I do, inevitably, have a few criticisms; at times the film felt just a little bit rushed. Some of the minor human characters were not characterised all that well and the ‘good’ side was not really established properly. Indeed there seemed no real reason why the side with the chess pieces should win beyond the fact that the other side were all quite clearly insane. Alice only seems to side with them because she quite likes the hatter, rather than that she sees any real reason to like the queen or support her cause. This might be intentional of course, but it is left too ambiguous to be sure. The film almost seems a little undecided itself – I was left wondering whether we were supposed to like the white guys or not.

Despite a few issues, this is probably one of the best film I’m reviewing today. It really is a must see.

Sherlock Holmes

I love a good murder mystery, so it’s a shame this film is not one. For a film based on one of the most brilliant detectives in the history of fiction, there really is very little detecting done in this film. There’s never really an issue over ‘who dun it’ because it is never in doubt. If you go into this film expecting a murder mystery you will be sorely disappointed. However if you go into this film expecting a clever, well written action film you certainly will not be disappointed. The character of Sherlock Holmes is pretty similar to the original, which is great because he is an absolutely wonderful character. Indeed the film’s real strong point is its characters, which is really unusual for an action film and really good to see. Another good thing is the fairly low key nature of the action. There are no explosions or high octane car chases, no raging gun battles or increasingly unlikely stunts. It’s all hand to hand fights with the occasional pistol in varying locations across 19th century London. This lack of pulse-raging actions leaves room for the important things, like story and characters, both of which are very strong.

As you’ve probably noticed I’ve been tending to put things I didn’t like in this second paragraph, but for Sherlock Holmes I really can’t think of anything. For what it is, it’s really good. What it is, is a plot and character driven action film with a hint of the supernatural (or supposed supernatural anyway). Don’t expect clever twists and turns or hunts for elusive killers, do expect good pacing, superb writing, well thought out characters who actually develop, an interesting plot and a sequel because it was clearly written with another one in mind. Another must-see.


Are you a fan of charming, well-told morality tales set in witty and all-too-shiny dystopian future sky cities? If so then Astro-boy is the film for you. In fact even if you’re not a fan of the above you should still watch Astro-boy because it’s good fun. Yet another adaptation (from a Manga of all things), Astro-boy has a strong story and setting with some interesting characters. It’s well written and witty, but the main thing that sets it apart is the film’s message. The film subtly deals with the issues of what it is to be human by having a robot become so advanced that he becomes essentially no different from any human – he has the same motivations, the same emotions, the same responses to stimuli, the difference is that he can fly and has machine guns in his butt. The film is also about the seductive nature of power and the dangers of playing with forces beyond one’s control. The great thing is that none of these issues are ever actually explained or examined explicitly in the film. There is an old writing mantra that goes ‘show, don’t tell’; Astro-boy does this perfectly. All the issues are raised implicitly; we are shown the issue and pushed gently towards the conclusion the films wants us to draw, without ever being told about it. That is basically the definition of a well told story.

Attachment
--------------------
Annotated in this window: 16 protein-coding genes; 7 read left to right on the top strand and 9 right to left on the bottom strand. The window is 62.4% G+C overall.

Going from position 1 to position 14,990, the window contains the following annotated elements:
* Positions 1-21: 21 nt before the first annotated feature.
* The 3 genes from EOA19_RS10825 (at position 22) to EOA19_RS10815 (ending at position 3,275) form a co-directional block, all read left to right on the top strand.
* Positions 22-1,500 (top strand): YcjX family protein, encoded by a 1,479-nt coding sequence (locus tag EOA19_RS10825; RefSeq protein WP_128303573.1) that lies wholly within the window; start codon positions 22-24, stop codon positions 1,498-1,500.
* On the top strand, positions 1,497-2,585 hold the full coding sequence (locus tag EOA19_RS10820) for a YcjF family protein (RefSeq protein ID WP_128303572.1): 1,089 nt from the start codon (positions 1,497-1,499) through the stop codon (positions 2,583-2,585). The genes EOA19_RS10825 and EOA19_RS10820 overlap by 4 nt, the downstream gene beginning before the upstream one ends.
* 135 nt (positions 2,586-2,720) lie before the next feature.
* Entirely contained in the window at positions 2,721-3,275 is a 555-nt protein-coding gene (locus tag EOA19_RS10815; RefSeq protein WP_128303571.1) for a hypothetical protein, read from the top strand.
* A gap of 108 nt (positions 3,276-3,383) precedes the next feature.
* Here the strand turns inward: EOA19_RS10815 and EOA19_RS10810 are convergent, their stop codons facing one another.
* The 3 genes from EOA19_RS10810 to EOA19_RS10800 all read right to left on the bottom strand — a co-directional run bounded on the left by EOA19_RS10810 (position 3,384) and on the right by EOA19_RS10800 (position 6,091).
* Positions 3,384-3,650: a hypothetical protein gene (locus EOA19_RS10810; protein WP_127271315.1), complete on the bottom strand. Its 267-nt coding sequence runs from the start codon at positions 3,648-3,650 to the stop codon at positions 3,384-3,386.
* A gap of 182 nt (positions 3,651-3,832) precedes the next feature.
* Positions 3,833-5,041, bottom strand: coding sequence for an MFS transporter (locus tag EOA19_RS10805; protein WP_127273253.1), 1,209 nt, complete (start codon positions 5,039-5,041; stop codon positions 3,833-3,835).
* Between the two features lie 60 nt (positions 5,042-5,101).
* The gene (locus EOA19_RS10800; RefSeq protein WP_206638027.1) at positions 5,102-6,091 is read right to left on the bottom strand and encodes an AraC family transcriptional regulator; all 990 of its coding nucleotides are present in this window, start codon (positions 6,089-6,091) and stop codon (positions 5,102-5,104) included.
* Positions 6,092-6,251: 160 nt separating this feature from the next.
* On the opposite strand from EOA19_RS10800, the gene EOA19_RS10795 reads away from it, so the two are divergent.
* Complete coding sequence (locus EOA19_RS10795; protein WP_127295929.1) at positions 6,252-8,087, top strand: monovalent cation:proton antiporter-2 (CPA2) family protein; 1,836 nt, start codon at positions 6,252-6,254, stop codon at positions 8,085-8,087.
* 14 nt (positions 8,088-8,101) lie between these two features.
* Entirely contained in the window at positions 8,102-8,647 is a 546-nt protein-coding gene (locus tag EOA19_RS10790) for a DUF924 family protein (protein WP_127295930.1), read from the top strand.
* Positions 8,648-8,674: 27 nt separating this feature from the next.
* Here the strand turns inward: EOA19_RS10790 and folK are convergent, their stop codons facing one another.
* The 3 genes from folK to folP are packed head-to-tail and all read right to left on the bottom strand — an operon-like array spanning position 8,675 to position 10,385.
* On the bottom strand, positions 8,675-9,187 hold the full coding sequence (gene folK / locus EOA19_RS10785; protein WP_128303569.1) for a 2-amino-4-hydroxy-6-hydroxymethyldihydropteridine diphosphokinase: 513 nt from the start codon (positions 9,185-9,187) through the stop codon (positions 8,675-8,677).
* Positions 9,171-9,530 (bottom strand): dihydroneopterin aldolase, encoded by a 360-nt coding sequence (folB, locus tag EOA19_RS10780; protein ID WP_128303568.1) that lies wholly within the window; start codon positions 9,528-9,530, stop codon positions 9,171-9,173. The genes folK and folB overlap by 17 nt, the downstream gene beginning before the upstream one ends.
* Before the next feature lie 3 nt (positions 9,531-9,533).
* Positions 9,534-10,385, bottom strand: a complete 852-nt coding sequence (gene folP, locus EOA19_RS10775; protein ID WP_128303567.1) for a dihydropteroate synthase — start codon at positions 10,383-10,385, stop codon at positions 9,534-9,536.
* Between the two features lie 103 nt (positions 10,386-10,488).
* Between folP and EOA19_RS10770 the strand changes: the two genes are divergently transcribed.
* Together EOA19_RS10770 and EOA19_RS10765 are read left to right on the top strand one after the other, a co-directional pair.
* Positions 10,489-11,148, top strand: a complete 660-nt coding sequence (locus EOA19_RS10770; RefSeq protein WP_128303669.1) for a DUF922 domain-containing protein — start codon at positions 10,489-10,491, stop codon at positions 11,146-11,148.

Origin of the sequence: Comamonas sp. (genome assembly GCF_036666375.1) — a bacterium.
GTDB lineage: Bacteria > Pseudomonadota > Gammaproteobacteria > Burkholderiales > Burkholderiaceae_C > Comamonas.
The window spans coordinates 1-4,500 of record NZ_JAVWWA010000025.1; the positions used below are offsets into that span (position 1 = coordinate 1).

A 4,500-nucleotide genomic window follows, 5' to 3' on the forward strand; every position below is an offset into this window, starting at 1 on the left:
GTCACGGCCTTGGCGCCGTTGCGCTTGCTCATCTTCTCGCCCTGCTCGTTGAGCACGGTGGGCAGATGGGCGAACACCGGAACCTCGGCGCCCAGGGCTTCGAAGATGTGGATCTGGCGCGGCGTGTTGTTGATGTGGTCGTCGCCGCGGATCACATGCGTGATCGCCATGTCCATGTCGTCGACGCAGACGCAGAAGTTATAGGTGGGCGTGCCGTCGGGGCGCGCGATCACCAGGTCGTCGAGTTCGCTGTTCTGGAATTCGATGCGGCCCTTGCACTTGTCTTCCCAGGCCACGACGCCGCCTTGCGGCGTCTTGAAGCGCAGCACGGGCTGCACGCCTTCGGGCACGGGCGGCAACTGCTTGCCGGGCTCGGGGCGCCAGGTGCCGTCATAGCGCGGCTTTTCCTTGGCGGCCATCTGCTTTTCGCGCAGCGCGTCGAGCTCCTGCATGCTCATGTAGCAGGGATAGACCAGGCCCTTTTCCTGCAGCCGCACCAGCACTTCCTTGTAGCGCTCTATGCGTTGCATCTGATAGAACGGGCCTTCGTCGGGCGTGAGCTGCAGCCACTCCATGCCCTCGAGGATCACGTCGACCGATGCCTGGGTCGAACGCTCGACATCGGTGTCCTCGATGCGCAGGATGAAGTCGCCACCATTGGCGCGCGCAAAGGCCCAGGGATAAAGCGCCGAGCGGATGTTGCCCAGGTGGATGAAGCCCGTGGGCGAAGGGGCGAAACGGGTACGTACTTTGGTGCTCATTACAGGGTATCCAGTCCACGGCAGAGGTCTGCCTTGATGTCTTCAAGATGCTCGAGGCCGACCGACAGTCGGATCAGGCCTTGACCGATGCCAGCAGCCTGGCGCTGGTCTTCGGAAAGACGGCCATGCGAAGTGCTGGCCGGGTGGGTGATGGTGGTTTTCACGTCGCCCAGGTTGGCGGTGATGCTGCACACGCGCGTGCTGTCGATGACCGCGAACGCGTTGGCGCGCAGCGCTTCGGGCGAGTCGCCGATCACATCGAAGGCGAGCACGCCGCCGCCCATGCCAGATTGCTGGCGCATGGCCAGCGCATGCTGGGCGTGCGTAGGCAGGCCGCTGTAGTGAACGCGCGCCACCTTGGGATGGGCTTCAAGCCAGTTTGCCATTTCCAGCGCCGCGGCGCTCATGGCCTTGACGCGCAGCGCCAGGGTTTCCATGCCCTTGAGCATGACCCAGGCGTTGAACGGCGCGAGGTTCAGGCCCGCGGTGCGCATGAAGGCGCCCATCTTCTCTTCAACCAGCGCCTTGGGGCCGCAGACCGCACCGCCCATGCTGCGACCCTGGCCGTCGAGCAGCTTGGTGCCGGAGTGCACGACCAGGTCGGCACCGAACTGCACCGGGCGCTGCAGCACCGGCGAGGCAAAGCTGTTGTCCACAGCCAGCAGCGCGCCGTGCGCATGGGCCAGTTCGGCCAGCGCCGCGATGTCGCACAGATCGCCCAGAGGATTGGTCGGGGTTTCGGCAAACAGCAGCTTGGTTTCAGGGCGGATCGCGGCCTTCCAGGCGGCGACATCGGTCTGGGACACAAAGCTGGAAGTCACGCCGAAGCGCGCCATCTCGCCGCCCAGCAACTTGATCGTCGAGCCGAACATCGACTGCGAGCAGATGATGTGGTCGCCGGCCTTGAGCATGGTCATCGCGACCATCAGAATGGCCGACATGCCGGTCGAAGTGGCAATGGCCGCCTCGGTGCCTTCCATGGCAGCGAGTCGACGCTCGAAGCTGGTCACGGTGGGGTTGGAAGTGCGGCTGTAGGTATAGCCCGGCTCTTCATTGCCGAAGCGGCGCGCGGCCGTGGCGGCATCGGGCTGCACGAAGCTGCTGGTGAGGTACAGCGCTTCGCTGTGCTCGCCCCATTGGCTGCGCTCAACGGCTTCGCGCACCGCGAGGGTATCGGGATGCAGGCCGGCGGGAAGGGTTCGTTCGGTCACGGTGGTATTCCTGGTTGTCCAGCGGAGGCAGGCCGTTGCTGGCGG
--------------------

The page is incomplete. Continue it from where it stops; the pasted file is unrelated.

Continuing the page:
However Atro-boy does suffer from being Japanese in origin. I know that sounds like a terrible thing to say, but hear me out. Anyone who has ever played a JRPG knows what I mean here. The film is far too unambiguous and idyllic; the good guys are all virtuous, peace-loving flower-children, whereas the bad guys are all unquestioningly evil, selfish madmen. Sure the good guys make mistakes, but they all realise them immediately and try to rectify them, whereas the bad guys fail entirely to see the evil of their ways even when they’re staring them in the face. The conclusion is that everyone lives happily ever after in perfect harmony. Essentially this lack of ambiguity gets a little hard to swallow by the end.

Despite this Astro-boy is well worth watching. It really is a charming little film with many more good points than bad.


It’s tempting just to write that this film has got Morgan Freeman in it so you should watch it just for his brilliant performance as Nelson Mandela and finish there, but I like to think that I’m more professional than that. If you’re a rugby fan then you have to take this film with a pinch of salt, because the rugby really is pretty poor, but the film is not really about the rugby, it’s about the events surrounding it and for that it’s a must-watch. It’s a really great feel good film about the people of South Africa trying to adapt to a post-apartheid world. Both blacks and whites are at fault and both blacks and whites reconcile each other by the end. A heart warming true story which is really, really well told, even if the accents are a little sketchy here and there. As you can probably tell I’m rushing through this last one because this post is long enough already so I’ll simply end by telling you to watch this film along with all of the others on this list (if not all of them to their conclusion). Overall it was a rather enjoyable plane journey.